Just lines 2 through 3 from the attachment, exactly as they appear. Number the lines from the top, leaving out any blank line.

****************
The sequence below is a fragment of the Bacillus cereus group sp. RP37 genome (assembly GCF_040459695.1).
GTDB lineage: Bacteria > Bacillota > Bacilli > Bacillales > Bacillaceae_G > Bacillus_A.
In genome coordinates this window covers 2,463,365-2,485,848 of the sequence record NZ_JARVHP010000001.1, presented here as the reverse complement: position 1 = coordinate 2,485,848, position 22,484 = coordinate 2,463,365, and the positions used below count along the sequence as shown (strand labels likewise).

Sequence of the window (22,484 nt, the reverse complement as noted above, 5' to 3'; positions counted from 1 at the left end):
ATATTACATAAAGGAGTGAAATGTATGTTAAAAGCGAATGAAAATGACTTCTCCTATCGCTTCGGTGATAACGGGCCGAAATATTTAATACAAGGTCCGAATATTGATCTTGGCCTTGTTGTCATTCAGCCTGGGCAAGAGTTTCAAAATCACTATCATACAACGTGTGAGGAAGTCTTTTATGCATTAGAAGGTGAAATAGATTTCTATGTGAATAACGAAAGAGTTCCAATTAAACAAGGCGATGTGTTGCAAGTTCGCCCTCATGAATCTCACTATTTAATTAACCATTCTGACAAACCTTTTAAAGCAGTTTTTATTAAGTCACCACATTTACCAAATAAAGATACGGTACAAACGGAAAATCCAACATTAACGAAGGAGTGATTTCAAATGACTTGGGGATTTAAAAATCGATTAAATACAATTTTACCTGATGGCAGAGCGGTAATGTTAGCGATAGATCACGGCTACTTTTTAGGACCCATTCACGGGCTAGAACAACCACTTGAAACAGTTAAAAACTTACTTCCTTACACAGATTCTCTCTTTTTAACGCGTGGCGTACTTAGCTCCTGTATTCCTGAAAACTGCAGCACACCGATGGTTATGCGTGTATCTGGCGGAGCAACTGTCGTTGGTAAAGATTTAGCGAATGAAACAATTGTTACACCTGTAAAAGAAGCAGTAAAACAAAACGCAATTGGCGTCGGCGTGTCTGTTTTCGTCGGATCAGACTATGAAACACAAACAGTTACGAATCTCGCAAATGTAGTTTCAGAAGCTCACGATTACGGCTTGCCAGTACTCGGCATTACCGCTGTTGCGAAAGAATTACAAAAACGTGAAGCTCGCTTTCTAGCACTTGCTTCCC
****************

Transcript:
GTDB lineage: Bacteria > Bacillota > Bacilli > Bacillales > Bacillaceae_G > Bacillus_A.
In genome coordinates this window covers 2,463,365-2,485,848 of the sequence record NZ_JARVHP010000001.1, presented here as the reverse complement: position 1 = coordinate 2,485,848, position 22,484 = coordinate 2,463,365, and the positions used below count along the sequence as shown (strand labels likewise).